“Veganism is the practice of abstaining from the use of animal products, particularly in diet, and an associated philosophy that rejects the commodity status of animals,” according to Wikipedia. Followers of this practice are called vegans. They don’t eat meat, seafood, eggs, dairy (milk, cheese, etc.) and they don’t use animal products such as fur.
I used to think that vegans are close-minded, machine-like disseminators of mortifying propaganda against meat-eaters. The couldn’t care less about people who need their dose of protein. And the only thing they mind is animal rights. They are people who have been brainwashed by PETA.
As I became more mature & deliberately tried to be more aware of the world we all live in, I’ve realized that vegans are good people who do really care. Not everyone has been controlled by PETA, but they’re still obstinate on spreading gross photos.
PETA’s controversial propaganda may have produced a lot of vegan converts who wanted to protect animal rights at the start. But the current vegan trend, which significantly increased in recent years according to Google Trends, is a result of more people wanting to convert due to health reasons.
Although the vegan diet has received concerns due to the lack of essential nutrients such vitamin B12, calcium, iron and zinc, one study from the University of North Carolina showed that being vegan is the best diet for losing weight. Another study correlated the vegan diet to lower risks of heart disease and cancer.
More importantly, I’ve learned that being vegan is sustainable and good for the environment. I’ve been acquainted with a few vegans due to my interest in scuba and freediving. Although one started due to health reasons, they’re currently persevering because they are hoping for a future ocean that is clean and not empty of fish and corals. Some us of meat-eaters used to mock and cast doubt at their motives and persistence. But as we continued to dive more and explore more of the ocean, we have witnessed how the seas are dying. The corals are bleaching and there is considerably less fish than before.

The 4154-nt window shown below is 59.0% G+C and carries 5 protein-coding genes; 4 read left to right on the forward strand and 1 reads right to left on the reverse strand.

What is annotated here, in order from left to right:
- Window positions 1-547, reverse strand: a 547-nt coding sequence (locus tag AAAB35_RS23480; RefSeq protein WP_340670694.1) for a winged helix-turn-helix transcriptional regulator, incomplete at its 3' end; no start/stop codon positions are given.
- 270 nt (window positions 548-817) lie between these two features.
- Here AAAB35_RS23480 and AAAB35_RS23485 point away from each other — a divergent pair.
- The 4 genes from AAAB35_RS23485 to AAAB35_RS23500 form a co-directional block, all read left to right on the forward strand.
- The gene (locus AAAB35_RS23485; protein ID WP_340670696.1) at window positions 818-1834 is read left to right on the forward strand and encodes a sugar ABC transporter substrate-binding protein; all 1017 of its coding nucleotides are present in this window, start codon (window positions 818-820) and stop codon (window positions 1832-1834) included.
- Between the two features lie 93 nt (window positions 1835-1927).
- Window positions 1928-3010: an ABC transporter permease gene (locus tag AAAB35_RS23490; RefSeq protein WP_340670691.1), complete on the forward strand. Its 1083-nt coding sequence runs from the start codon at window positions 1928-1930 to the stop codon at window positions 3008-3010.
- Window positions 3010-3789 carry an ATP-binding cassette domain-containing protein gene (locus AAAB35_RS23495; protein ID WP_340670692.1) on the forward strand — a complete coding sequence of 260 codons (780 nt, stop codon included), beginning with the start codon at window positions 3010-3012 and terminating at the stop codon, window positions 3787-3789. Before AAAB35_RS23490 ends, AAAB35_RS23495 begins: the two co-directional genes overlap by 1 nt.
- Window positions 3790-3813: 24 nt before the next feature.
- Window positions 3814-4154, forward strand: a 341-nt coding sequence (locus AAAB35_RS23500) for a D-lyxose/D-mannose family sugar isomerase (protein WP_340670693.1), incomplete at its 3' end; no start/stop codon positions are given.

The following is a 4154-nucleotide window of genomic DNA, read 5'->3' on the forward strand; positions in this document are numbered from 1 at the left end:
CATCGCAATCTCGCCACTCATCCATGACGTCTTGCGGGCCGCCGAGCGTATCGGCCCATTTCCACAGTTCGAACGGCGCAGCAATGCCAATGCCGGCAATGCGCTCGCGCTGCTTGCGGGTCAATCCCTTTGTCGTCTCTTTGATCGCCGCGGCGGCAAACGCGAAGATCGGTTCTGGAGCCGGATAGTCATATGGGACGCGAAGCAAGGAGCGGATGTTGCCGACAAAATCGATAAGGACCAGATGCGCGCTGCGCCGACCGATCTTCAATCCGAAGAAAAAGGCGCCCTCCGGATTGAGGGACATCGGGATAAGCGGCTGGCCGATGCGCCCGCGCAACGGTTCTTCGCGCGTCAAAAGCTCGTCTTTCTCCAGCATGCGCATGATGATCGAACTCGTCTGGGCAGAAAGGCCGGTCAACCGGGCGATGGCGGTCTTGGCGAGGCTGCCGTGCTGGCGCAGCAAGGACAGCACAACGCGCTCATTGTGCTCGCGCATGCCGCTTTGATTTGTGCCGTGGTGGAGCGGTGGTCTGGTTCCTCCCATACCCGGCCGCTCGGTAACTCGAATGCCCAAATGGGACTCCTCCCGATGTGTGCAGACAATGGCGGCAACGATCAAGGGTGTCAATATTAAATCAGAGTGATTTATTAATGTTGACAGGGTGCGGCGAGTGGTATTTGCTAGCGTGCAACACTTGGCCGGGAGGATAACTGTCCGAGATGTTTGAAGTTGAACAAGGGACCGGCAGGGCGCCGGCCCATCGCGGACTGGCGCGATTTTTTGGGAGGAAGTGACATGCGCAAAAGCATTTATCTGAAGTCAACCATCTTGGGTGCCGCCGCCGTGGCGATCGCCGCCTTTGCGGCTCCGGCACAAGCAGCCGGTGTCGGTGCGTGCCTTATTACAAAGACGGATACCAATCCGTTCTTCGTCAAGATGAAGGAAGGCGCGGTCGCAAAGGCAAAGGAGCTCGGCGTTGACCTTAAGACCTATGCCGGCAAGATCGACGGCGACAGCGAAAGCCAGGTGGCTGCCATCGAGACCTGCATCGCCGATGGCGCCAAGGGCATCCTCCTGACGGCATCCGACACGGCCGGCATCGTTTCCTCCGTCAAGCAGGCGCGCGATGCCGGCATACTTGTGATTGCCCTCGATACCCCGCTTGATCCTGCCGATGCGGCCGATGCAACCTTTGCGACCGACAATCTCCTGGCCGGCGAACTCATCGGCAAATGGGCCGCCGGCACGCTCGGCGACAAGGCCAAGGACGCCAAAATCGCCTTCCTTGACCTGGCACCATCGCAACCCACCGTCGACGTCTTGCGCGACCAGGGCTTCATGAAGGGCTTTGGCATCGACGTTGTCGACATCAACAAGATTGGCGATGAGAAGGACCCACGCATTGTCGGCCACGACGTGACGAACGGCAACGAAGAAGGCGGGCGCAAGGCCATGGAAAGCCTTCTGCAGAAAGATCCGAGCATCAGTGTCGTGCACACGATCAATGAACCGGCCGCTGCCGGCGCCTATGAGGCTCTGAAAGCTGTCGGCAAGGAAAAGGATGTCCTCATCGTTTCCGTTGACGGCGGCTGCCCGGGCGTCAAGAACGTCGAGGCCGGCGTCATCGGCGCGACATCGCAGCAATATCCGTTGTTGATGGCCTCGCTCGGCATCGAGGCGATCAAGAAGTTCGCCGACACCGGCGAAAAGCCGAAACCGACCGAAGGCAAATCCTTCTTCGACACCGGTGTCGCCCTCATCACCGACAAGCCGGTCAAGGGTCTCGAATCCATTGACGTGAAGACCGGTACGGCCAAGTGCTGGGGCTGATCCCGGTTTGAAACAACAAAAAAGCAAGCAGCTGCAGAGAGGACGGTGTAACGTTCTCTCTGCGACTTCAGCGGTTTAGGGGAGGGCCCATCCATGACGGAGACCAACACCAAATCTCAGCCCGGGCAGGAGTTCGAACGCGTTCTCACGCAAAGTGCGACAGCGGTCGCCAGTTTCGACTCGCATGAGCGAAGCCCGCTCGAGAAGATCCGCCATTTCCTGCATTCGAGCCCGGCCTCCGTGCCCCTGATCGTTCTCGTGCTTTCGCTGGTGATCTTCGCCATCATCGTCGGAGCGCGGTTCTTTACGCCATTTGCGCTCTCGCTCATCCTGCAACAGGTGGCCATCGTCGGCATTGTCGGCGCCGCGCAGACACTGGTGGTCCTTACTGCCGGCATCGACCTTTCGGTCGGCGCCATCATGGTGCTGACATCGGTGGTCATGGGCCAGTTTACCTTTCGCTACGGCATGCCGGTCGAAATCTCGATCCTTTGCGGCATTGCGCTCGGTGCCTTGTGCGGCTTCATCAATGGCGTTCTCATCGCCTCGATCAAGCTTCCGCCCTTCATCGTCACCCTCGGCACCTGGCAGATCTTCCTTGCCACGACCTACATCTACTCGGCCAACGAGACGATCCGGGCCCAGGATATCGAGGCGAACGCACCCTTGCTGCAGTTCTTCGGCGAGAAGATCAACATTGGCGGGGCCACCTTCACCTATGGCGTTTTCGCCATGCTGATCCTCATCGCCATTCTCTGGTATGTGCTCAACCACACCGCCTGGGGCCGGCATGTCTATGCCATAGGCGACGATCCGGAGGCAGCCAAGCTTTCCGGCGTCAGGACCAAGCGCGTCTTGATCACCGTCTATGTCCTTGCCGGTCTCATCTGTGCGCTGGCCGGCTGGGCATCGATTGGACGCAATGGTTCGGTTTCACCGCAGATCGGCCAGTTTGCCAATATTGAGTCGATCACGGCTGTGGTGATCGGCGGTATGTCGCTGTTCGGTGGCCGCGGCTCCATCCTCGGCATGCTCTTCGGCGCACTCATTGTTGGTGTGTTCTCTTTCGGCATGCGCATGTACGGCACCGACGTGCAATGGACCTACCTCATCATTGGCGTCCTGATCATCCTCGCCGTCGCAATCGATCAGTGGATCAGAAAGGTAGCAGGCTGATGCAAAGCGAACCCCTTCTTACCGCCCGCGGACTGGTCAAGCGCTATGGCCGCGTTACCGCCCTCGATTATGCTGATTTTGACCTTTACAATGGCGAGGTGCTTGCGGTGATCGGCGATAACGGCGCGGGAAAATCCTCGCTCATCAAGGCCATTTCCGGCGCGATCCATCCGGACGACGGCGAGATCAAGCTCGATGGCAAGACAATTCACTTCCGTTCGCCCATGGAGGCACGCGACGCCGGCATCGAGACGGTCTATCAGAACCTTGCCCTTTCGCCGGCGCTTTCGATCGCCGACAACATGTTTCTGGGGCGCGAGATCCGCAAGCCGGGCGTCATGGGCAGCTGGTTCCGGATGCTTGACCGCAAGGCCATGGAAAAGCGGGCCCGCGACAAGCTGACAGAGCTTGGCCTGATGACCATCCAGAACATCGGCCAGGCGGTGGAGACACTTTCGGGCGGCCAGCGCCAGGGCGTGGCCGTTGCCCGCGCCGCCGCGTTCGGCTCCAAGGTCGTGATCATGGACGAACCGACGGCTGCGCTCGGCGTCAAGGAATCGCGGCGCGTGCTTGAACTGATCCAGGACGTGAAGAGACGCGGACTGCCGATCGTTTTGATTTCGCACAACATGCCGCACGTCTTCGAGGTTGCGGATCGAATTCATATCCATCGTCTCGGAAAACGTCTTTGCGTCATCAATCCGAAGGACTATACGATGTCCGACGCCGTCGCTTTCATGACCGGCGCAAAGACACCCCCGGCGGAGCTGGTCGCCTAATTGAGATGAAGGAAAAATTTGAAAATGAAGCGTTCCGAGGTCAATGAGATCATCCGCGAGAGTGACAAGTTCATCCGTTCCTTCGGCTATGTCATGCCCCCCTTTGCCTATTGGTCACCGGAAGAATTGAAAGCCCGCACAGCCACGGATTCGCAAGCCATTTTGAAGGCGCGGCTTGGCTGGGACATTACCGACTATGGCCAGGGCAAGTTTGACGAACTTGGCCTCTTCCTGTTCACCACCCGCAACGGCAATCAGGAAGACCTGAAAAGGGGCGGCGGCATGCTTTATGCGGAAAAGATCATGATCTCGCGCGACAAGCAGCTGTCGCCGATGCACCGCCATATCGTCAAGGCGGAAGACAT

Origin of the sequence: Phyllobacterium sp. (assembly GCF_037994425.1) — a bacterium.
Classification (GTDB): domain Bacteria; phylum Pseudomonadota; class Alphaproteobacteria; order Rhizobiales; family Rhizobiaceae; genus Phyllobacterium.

The United Nations Environment Programme has labeled meat as the ‘world’s most urgent problem.’ It has also tagged meat production as a major contributor to climate change and environmental destruction. The World Economic Forum, on the other hand, said that the beef and dairy industry is responsible for more greenhouse gas emissions than the world’s biggest oil companies. And despite all these, the global meat industry still continues to grow.
I personally think that converting to veganism is not the answer, but is a huge step for a single person to combat climate change and actually save the world. Because mass production of processed meat consumes a lot more resources, the answer still lies in the big capitalist meat producers. They should be the ones adopting sustainable processes and practices.
If you decide to simply reduce eating meat or completely go vegan either way, you’ll contribute a tiny bit in lessening the demand for meat. What the world needs is a global shift in eating habits. We can’t change the world simply because we decided to. We’re just one compared to 6 billion of them. But if more and more tiny bits of contributions are combined, a small wave of change may actually be produced. And then you or we will be on our way to saving the world.
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